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J Biomol Screen. 2013 Jan;18(1):67-74. doi: 10.1177/1087057112458316. Epub 2012 Aug 30.

A combined impedance and AlphaLISA-based approach to identify anti-inflammatory and barrier-protective compounds in human endothelium.

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Department of Medical and Pharmaceutical Biotechnology, University of Applied Sciences, Krems, Austria.


Chronic inflammation is at least partially mediated by the chemokine-mediated attraction and by the adhesion molecule-directed binding of leukocytes to the activated endothelium. Therefore, it is therapeutically important to identify anti-inflammatory compounds able to control the interaction between leukocytes and the endothelial compartments of the micro- and macrocirculation. When testing novel drug candidates, it is, however, of the utmost importance to detect side effects, such as potential cytotoxic and barrier-disruptive activities. Indeed, minor changes in the endothelial monolayer integrity may increase the permeability of small blood vessels and capillaries, which, in extreme cases, can lead to edema development. Here, we describe the development of a high-throughput screening (HTS) platform, based on AlphaLISA technology, able to identify anti-inflammatory nontoxic natural or synthetic compounds capable of reducing tumor necrosis factor (TNF)-induced chemokine (interleukin [IL]-8) and adhesion molecule (ICAM-1) expression in human lung microvascular endothelial cells. Quantification of cell membrane-expressed ICAM-1 and of cell culture supernatant-associated levels of IL-8 was analyzed in HTS. In parallel, we monitored monolayer integrity and endothelial cell viability using the electrical cell substrate impedance sensing method. This platform allowed us to identify natural secondary metabolites from cyanobacteria, capable of reducing ICAM-1 and IL-8 levels in TNF-activated human microvascular endothelial cells in the absence of endothelial monolayer barrier disruption.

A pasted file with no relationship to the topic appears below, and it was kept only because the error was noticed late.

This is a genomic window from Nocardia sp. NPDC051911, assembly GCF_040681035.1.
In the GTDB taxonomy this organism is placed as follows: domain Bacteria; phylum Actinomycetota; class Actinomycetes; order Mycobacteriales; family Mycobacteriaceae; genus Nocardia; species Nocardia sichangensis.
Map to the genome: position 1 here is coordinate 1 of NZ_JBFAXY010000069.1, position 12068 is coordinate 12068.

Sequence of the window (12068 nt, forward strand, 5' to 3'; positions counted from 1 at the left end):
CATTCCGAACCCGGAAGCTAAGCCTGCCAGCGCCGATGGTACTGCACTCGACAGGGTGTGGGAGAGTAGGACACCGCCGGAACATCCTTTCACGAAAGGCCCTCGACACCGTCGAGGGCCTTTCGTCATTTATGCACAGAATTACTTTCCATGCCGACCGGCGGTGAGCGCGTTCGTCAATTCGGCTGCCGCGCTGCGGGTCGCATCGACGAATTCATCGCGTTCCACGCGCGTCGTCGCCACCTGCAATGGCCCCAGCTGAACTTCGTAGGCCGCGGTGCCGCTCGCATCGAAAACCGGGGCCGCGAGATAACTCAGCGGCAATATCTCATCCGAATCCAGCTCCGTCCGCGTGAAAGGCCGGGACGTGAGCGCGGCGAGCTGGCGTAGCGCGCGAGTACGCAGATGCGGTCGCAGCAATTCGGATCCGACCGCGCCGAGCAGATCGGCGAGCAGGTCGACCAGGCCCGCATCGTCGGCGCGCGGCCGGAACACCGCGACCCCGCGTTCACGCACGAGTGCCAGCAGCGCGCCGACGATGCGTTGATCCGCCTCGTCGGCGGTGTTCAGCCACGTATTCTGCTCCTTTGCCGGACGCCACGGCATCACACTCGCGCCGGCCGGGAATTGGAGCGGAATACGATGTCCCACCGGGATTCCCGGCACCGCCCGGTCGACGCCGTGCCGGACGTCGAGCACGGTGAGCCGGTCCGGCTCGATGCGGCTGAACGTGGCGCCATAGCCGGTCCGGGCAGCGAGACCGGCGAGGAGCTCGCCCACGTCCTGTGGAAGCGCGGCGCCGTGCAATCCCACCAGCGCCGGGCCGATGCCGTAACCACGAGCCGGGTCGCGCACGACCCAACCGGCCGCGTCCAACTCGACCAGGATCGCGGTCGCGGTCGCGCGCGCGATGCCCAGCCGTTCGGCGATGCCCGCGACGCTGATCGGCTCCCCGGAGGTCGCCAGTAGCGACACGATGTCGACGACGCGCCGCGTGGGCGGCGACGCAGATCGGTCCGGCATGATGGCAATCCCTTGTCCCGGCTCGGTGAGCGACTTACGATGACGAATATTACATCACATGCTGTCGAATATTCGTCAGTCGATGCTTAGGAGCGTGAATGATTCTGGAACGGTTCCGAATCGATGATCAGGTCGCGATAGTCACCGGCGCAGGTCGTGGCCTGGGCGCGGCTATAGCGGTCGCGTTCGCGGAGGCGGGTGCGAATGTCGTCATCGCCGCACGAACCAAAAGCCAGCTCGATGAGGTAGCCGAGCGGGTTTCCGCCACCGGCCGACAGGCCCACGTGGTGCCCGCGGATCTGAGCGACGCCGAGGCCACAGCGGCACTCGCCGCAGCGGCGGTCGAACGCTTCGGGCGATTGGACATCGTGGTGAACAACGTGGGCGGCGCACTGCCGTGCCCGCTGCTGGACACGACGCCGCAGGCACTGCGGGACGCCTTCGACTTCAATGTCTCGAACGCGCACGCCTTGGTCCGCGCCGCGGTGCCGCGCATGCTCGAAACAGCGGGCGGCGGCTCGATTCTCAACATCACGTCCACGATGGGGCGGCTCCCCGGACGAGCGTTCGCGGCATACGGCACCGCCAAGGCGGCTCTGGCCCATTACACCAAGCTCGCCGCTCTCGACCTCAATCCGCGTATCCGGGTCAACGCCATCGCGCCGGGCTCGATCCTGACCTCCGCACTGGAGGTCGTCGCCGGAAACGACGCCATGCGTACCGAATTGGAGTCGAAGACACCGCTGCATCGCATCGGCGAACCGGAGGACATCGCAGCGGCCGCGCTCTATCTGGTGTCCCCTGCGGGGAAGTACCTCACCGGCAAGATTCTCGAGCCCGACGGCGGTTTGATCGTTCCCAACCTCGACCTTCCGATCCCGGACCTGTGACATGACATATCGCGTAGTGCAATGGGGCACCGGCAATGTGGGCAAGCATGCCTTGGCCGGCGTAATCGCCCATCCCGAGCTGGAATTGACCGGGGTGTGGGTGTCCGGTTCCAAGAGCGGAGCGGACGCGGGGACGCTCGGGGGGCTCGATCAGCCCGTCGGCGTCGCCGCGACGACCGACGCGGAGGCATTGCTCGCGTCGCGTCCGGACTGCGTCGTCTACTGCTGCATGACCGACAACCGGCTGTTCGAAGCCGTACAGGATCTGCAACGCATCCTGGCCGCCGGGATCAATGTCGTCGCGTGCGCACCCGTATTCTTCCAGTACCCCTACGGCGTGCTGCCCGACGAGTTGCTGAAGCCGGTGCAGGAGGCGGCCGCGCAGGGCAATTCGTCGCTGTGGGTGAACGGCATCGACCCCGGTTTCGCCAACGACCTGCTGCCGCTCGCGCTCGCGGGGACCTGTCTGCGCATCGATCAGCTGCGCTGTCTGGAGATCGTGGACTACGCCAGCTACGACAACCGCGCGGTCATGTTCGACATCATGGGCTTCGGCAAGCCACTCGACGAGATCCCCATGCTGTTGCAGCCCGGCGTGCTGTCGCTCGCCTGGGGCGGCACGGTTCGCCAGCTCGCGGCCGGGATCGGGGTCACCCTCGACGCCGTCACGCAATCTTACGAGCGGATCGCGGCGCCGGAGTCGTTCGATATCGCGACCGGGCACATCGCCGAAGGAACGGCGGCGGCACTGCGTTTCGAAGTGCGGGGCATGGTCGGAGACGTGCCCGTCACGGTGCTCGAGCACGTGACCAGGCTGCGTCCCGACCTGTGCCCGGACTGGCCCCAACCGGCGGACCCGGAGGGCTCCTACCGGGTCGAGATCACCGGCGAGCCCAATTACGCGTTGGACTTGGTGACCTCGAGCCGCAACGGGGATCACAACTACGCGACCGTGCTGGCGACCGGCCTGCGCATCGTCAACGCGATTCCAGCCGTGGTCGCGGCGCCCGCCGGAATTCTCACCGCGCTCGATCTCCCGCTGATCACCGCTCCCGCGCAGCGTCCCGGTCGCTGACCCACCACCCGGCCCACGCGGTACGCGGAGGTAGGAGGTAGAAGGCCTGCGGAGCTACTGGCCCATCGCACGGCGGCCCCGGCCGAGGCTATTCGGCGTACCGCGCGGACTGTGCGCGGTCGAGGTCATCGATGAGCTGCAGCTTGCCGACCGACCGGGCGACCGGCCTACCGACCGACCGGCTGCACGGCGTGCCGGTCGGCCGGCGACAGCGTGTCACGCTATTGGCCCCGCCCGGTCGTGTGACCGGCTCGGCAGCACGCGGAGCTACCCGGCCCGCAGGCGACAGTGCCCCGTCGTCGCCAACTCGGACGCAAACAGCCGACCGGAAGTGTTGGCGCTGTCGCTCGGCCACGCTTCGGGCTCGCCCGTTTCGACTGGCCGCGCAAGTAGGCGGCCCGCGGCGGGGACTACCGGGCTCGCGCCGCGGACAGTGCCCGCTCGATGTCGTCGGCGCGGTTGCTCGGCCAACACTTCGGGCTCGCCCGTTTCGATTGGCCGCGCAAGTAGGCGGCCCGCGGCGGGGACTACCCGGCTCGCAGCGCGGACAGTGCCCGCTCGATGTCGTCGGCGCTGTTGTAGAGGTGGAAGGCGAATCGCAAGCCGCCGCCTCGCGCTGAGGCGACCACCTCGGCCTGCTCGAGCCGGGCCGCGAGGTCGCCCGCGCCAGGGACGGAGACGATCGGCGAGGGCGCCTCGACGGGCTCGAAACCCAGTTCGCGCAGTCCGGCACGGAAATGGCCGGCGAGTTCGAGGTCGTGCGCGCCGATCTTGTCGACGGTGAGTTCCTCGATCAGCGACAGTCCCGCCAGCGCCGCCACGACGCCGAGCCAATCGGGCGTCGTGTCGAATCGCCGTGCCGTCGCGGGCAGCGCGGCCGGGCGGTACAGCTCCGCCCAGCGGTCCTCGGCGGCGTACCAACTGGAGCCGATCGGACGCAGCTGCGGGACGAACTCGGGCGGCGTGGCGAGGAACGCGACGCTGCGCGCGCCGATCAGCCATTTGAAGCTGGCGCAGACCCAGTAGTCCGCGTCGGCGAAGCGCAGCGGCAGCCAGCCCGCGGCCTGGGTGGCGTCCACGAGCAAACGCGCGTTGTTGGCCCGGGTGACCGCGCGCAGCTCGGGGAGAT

[Indexed for MEDLINE]

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